IN RE: P.S.

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Supreme Court, Appellate Division, Second Department, New York.

IN RE: P.S., etc., et al., appellants, v. Pleasantville Union Free School District, et al., respondents.

2016–13345

Decided: January 16, 2019

MARK C. DILLON, J.P. COLLEEN D. DUFFY FRANCESCA E. CONNOLLY LINDA CHRISTOPHER, JJ. Asher, Gaughran LLP, Armonk, N.Y. (Rachel Asher of counsel), for appellants.

Argued—September 4, 2018

DECISION & ORDER

Ellen Saideman, Somers, NY, for amicus curiae Council of Parent Attorneys and Advocates, Inc.

In an action, inter alia, to recover damages for negligence, the plaintiffs appeal from an order of the Supreme Court, Westchester County (Linda S. Jamieson, J.), dated November 23, 2016.  The order, insofar as appealed from, granted that branch of the defendants' motion which was

pursuant to CPLR 3211(a)(2) to dismiss the complaint.

ORDERED that the order is reversed insofar as appealed from, on the law, with costs, and that branch of the defendants' motion which was pursuant to CPLR 3211(a)(2) to dismiss the complaint is denied.

In June 2016, the plaintiffs, individually and as parents on behalf of their infant child, commenced this action against the defendants asserting, inter alia, causes of action alleging negligence and negligent supervision, hiring, training, and retention.  The complaint alleged, among other things, that the defendants were aware that the infant plaintiff had been diagnosed with anxiety and depression, that she had been hospitalized multiple times as a result, and that the defendants had represented to the plaintiffs that the infant plaintiff would receive appropriate therapeutic support while she was at school.  The complaint further alleged that, on March 11, 2015, the infant plaintiff left school during the day without the knowledge of the defendants, went home, and attempted to commit suicide.  The plaintiffs sought to recover damages for, inter alia, their psychological trauma, pain and suffering, and loss of reputation, as well as the infant plaintiff's physical harm.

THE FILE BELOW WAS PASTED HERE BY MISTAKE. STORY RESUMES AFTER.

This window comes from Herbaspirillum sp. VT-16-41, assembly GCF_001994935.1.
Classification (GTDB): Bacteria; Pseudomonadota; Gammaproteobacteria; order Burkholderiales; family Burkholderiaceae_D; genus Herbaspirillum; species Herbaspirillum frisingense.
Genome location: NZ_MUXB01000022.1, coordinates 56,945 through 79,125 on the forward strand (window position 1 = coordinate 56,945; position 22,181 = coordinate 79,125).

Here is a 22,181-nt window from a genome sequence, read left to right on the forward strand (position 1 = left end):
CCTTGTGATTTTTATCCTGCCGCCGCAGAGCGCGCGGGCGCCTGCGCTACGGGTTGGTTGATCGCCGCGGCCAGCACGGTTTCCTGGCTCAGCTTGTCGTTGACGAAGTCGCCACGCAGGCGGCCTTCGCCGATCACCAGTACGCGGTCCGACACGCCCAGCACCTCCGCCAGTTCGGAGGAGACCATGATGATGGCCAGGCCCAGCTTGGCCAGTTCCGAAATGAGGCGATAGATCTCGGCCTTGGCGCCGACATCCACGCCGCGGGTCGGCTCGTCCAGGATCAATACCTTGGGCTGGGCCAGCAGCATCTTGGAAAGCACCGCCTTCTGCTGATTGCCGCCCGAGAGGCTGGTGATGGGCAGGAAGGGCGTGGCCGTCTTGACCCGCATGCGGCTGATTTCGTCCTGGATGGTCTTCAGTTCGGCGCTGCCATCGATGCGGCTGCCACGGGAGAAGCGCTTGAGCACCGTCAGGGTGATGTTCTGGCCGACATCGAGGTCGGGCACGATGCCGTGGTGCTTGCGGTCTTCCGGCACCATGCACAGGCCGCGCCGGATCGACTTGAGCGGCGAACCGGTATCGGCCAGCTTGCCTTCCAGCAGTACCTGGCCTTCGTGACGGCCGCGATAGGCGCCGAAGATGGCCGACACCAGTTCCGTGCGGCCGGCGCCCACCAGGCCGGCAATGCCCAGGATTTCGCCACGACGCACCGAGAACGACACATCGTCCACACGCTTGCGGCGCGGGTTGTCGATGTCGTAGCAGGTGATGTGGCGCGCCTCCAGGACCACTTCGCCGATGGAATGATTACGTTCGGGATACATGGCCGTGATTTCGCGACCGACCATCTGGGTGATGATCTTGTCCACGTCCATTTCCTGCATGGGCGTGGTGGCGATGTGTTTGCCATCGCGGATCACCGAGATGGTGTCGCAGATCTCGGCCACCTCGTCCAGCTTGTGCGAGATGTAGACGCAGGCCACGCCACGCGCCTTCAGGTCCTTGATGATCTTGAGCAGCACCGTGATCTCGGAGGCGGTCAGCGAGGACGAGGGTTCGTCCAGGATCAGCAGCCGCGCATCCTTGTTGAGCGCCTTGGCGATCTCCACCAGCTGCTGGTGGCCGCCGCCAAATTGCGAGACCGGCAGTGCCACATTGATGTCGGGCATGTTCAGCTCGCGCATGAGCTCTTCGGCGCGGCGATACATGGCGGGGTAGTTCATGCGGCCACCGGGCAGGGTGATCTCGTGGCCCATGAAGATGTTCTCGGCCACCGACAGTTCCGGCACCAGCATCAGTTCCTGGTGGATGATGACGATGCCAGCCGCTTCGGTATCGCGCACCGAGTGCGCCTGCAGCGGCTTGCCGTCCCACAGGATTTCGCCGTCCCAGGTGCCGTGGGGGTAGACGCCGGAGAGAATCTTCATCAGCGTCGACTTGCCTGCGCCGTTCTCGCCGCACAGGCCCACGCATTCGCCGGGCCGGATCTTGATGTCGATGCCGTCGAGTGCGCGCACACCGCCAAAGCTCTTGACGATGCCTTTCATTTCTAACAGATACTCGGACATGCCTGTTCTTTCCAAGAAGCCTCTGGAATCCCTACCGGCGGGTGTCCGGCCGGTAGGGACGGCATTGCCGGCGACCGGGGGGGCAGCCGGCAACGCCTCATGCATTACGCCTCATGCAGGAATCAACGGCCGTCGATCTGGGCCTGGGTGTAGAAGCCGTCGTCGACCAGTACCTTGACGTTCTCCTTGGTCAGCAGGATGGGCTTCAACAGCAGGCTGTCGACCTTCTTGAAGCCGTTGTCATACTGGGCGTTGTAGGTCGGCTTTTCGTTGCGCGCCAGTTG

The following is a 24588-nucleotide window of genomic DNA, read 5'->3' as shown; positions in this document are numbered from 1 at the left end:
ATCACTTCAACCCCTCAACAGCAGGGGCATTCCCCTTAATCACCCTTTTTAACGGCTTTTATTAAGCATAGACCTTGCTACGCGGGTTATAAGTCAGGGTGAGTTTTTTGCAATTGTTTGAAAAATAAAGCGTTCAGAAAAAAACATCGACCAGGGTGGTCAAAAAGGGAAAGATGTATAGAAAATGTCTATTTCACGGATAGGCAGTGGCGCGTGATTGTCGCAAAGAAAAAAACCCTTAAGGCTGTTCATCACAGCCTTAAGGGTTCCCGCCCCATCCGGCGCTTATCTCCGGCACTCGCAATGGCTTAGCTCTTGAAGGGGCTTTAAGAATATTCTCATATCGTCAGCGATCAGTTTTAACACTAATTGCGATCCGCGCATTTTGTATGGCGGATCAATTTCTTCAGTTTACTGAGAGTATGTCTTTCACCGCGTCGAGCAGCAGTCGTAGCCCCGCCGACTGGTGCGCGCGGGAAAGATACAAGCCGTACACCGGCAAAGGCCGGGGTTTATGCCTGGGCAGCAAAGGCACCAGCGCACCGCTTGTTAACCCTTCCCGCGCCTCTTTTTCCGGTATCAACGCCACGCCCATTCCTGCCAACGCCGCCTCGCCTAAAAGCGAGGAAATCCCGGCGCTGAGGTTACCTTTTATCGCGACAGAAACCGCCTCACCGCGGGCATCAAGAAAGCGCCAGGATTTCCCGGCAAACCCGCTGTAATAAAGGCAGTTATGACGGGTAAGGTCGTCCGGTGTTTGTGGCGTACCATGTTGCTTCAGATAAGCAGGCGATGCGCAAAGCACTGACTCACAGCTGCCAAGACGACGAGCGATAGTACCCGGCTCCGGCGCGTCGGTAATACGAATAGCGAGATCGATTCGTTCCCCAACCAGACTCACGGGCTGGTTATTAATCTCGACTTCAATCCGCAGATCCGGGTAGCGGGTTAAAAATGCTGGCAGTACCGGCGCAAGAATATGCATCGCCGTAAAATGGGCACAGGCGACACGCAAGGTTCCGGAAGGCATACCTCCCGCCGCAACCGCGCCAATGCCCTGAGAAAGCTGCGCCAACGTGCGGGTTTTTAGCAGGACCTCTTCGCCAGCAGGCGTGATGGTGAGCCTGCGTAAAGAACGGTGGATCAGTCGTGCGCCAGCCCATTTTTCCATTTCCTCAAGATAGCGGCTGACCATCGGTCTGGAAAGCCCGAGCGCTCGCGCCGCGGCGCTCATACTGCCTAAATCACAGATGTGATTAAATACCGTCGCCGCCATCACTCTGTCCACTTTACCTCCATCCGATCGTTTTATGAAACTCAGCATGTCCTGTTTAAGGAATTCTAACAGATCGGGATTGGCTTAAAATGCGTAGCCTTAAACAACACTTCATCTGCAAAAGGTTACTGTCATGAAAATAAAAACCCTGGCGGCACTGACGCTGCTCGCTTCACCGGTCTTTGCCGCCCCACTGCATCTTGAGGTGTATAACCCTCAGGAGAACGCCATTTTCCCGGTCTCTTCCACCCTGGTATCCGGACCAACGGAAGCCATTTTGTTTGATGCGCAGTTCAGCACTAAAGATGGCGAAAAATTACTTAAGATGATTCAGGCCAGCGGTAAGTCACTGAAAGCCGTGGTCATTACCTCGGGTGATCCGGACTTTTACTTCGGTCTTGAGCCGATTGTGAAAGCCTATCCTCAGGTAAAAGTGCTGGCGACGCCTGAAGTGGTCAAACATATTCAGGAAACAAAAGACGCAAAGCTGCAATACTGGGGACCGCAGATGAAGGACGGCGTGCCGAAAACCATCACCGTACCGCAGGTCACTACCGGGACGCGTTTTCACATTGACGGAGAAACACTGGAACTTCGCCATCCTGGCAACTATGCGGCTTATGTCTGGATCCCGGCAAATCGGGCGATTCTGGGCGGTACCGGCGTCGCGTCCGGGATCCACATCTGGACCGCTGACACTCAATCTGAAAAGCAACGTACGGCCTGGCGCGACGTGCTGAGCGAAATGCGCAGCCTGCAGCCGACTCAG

The defendants moved, inter alia, pursuant to CPLR 3211(a)(2) to dismiss the complaint for lack of subject matter jurisdiction.  The defendants argued that the complaint alleged that the defendants had provided inadequate educational services to the infant plaintiff under the Individuals with Disabilities Education Act (hereinafter IDEA) (20 USC § 1400 et seq.) and the plaintiffs failed to exhaust the IDEA's administrative remedies prior to commencing the instant action.  The Supreme Court granted that branch of the defendants' motion which was to dismiss the complaint for lack of subject matter jurisdiction.  The plaintiffs appeal.